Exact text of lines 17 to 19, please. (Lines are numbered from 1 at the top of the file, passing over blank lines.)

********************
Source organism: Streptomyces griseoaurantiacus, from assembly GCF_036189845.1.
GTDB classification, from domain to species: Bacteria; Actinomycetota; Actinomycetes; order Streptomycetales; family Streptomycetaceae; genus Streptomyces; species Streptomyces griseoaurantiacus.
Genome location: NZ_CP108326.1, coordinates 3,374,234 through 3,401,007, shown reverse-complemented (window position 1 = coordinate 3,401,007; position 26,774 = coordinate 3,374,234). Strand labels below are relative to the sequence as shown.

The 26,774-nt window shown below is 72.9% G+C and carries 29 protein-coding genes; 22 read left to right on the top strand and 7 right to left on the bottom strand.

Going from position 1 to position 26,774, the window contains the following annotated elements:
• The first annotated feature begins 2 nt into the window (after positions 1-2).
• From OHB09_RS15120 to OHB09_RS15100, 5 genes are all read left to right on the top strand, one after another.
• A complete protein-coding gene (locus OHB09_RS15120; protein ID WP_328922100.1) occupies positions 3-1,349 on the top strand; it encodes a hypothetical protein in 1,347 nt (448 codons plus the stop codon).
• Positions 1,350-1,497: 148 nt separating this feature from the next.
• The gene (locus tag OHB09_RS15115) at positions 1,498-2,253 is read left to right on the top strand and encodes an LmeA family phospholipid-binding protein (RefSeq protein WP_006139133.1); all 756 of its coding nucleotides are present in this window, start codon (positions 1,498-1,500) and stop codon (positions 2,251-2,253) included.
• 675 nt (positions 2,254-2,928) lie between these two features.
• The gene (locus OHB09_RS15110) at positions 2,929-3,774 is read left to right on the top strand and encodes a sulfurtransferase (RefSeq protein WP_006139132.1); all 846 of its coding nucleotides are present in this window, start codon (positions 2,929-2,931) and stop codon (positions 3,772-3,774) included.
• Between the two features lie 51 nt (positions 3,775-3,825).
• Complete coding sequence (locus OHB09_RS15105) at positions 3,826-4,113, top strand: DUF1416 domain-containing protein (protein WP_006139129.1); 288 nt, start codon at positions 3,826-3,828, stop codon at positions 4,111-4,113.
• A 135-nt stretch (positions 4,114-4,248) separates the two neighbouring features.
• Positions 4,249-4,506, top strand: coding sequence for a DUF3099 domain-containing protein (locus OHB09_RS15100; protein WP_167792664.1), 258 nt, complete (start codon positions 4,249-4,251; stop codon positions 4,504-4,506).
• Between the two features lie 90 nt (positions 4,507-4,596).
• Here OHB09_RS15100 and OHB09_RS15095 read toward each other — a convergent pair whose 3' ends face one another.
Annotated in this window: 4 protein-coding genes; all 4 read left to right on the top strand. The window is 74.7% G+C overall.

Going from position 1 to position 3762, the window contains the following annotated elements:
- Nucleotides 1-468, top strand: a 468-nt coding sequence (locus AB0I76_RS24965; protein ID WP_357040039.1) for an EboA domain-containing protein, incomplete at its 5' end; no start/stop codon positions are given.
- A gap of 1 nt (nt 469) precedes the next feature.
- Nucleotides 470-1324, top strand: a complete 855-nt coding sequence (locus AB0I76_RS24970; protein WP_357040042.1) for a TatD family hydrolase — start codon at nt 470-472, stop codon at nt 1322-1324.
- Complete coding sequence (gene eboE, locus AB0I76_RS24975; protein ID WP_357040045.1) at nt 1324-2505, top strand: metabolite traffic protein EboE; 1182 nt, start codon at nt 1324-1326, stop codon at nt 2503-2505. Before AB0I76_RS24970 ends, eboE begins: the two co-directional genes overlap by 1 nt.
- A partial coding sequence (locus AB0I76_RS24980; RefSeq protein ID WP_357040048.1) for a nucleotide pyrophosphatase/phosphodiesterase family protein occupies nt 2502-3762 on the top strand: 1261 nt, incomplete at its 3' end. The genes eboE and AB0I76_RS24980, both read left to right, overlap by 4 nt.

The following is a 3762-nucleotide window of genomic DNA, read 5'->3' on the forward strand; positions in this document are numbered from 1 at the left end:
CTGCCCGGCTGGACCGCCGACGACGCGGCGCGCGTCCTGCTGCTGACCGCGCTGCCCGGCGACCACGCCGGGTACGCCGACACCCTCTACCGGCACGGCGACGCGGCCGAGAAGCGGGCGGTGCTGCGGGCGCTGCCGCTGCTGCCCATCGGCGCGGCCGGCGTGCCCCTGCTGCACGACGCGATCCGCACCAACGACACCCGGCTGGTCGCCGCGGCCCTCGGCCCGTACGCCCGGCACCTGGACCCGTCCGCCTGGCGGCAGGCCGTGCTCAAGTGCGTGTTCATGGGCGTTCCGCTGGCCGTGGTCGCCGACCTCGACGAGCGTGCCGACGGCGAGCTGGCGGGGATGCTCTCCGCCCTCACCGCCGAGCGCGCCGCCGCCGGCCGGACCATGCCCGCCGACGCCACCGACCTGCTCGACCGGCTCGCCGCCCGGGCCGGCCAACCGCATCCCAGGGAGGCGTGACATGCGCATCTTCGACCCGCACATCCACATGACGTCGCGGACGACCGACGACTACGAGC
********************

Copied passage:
• Between the two features lie 90 nt (positions 4,507-4,596).
• Here OHB09_RS15100 and OHB09_RS15095 read toward each other — a convergent pair whose 3' ends face one another.
Annotated in this window: 4 protein-coding genes; all 4 read left to right on the top strand. The window is 74.7% G+C overall.